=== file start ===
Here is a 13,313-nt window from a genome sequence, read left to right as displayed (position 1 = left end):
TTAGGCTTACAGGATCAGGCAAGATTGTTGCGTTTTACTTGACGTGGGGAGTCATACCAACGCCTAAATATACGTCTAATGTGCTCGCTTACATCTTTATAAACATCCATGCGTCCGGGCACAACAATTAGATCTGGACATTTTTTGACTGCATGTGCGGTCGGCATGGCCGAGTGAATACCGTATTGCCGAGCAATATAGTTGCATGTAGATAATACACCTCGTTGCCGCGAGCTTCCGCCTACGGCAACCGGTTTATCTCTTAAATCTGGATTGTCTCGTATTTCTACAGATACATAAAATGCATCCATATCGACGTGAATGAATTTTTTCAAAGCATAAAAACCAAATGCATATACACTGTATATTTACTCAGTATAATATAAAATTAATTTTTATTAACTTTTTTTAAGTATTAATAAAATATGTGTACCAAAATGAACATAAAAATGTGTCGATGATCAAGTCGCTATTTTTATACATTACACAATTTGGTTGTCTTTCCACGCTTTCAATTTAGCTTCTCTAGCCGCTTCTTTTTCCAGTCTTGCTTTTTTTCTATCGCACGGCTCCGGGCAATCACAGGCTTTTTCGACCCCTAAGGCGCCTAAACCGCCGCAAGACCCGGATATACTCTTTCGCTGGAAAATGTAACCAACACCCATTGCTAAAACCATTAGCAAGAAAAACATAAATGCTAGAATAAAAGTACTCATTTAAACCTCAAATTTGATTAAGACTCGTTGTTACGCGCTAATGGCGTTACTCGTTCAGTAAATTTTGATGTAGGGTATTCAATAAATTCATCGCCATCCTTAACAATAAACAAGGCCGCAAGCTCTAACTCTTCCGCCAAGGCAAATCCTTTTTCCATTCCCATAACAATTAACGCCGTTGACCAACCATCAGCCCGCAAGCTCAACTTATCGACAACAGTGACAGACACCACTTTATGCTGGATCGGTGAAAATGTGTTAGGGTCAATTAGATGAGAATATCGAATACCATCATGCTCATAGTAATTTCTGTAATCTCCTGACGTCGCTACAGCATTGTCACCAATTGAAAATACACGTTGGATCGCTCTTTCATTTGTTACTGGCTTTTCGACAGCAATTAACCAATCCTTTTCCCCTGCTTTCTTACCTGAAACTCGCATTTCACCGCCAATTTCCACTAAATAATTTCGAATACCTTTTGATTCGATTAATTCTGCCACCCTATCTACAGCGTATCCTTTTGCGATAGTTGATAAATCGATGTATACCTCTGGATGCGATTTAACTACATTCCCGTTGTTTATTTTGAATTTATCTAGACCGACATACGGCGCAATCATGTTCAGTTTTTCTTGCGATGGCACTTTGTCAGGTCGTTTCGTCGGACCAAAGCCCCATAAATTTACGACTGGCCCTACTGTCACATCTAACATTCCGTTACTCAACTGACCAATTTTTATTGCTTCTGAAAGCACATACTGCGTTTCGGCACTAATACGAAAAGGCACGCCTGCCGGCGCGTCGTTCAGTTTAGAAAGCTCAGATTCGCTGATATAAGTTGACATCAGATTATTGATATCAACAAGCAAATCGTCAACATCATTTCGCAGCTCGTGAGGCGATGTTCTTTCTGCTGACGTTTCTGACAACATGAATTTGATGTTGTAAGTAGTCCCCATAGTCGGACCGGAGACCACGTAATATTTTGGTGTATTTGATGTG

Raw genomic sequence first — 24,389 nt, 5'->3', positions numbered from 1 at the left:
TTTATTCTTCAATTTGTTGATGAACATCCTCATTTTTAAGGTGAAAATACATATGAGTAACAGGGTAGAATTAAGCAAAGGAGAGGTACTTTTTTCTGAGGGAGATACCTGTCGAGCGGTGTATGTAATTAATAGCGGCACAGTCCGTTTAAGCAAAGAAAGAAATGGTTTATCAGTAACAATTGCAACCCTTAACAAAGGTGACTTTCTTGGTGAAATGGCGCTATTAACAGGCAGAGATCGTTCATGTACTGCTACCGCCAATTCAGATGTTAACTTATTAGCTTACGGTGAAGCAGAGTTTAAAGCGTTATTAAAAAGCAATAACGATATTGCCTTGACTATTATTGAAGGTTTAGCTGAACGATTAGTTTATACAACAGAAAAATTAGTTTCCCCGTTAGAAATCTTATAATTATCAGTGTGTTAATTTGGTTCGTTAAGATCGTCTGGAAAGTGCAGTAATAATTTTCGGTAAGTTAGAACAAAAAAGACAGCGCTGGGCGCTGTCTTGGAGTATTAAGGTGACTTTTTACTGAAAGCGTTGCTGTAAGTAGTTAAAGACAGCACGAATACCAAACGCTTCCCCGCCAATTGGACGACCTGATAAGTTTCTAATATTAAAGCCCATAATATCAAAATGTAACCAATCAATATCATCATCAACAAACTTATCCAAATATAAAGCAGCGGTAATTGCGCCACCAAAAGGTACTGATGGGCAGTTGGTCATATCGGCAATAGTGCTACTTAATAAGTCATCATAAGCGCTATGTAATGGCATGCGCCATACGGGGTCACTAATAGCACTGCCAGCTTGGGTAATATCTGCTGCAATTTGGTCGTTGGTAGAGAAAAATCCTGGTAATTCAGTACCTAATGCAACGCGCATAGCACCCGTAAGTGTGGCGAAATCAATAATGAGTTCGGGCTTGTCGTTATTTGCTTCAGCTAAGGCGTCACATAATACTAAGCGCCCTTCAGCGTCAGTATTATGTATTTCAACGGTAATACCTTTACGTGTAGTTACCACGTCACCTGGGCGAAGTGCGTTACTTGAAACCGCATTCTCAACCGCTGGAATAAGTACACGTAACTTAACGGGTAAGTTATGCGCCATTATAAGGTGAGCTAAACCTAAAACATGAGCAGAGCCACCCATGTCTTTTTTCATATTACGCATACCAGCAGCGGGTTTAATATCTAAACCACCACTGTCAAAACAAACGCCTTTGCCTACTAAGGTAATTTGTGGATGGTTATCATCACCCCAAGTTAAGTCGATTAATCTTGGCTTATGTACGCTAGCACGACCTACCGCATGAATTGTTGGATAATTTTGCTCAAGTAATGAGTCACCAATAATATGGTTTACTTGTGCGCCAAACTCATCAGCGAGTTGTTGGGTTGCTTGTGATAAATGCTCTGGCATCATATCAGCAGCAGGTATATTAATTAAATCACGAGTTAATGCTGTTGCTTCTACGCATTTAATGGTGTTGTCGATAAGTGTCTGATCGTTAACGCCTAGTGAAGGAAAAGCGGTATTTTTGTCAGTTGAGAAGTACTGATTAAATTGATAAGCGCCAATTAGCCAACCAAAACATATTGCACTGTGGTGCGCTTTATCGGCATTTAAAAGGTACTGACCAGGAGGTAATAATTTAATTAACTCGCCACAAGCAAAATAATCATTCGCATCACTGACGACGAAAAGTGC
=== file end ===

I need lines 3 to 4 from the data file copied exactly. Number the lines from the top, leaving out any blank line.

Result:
Raw genomic sequence first — 24,389 nt, 5'->3', positions numbered from 1 at the left:
TTTATTCTTCAATTTGTTGATGAACATCCTCATTTTTAAGGTGAAAATACATATGAGTAACAGGGTAGAATTAAGCAAAGGAGAGGTACTTTTTTCTGAGGGAGATACCTGTCGAGCGGTGTATGTAATTAATAGCGGCACAGTCCGTTTAAGCAAAGAAAGAAATGGTTTATCAGTAACAATTGCAACCCTTAACAAAGGTGACTTTCTTGGTGAAATGGCGCTATTAACAGGCAGAGATCGTTCATGTACTGCTACCGCCAATTCAGATGTTAACTTATTAGCTTACGGTGAAGCAGAGTTTAAAGCGTTATTAAAAAGCAATAACGATATTGCCTTGACTATTATTGAAGGTTTAGCTGAACGATTAGTTTATACAACAGAAAAATTAGTTTCCCCGTTAGAAATCTTATAATTATCAGTGTGTTAATTTGGTTCGTTAAGATCGTCTGGAAAGTGCAGTAATAATTTTCGGTAAGTTAGAACAAAAAAGACAGCGCTGGGCGCTGTCTTGGAGTATTAAGGTGACTTTTTACTGAAAGCGTTGCTGTAAGTAGTTAAAGACAGCACGAATACCAAACGCTTCCCCGCCAATTGGACGACCTGATAAGTTTCTAATATTAAAGCCCATAATATCAAAATGTAACCAATCAATATCATCATCAACAAACTTATCCAAATATAAAGCAGCGGTAATTGCGCCACCAAAAGGTACTGATGGGCAGTTGGTCATATCGGCAATAGTGCTACTTAATAAGTCATCATAAGCGCTATGTAATGGCATGCGCCATACGGGGTCACTAATAGCACTGCCAGCTTGGGTAATATCTGCTGCAATTTGGTCGTTGGTAGAGAAAAATCCTGGTAATTCAGTACCTAATGCAACGCGCATAGCACCCGTAAGTGTGGCGAAATCAATAATGAGTTCGGGCTTGTCGTTATTTGCTTCAGCTAAGGCGTCACATAATACTAAGCGCCCTTCAGCGTCAGTATTATGTATTTCAACGGTAATACCTTTACGTGTAGTTACCACGTCACCTGGGCGAAGTGCGTTACTTGAAACCGCATTCTCAACCGCTGGAATAAGTACACGTAACTTAACGGGTAAGTTATGCGCCATTATAAGGTGAGCTAAACCTAAAACATGAGCAGAGCCACCCATGTCTTTTTTCATATTACGCATACCAGCAGCGGGTTTAATATCTAAACCACCACTGTCAAAACAAACGCCTTTGCCTACTAAGGTAATTTGTGGATGGTTATCATCACCCCAAGTTAAGTCGATTAATCTTGGCTTATGTACGCTAGCACGACCTACCGCATGAATTGTTGGATAATTTTGCTCAAGTAATGAGTCACCAATAATATGGTTTACTTGTGCGCCAAACTCATCAGCGAGTTGTTGGGTTGCTTGTGATAAATGCTCTGGCATCATATCAGCAGCAGGTATATTAATTAAATCACGAGTTAATGCTGTTGCTTCTACGCATTTAATGGTGTTGTCGATAAGTGTCTGATCGTTAACGCCTAGTGAAGGAAAAGCGGTATTTTTGTCAGTTGAGAAGTACTGATTAAATTGATAAGCGCCAATTAGCCAACCAAAACATATTGCACTGTGGTGCGCTTTATCGGCATTTAAAAGGTACTGACCAGGAGGTAATAATTTAATTAACTCGCCACAAGCAAAATAATCATTCGCATCACTGACGACGAAAAGTGC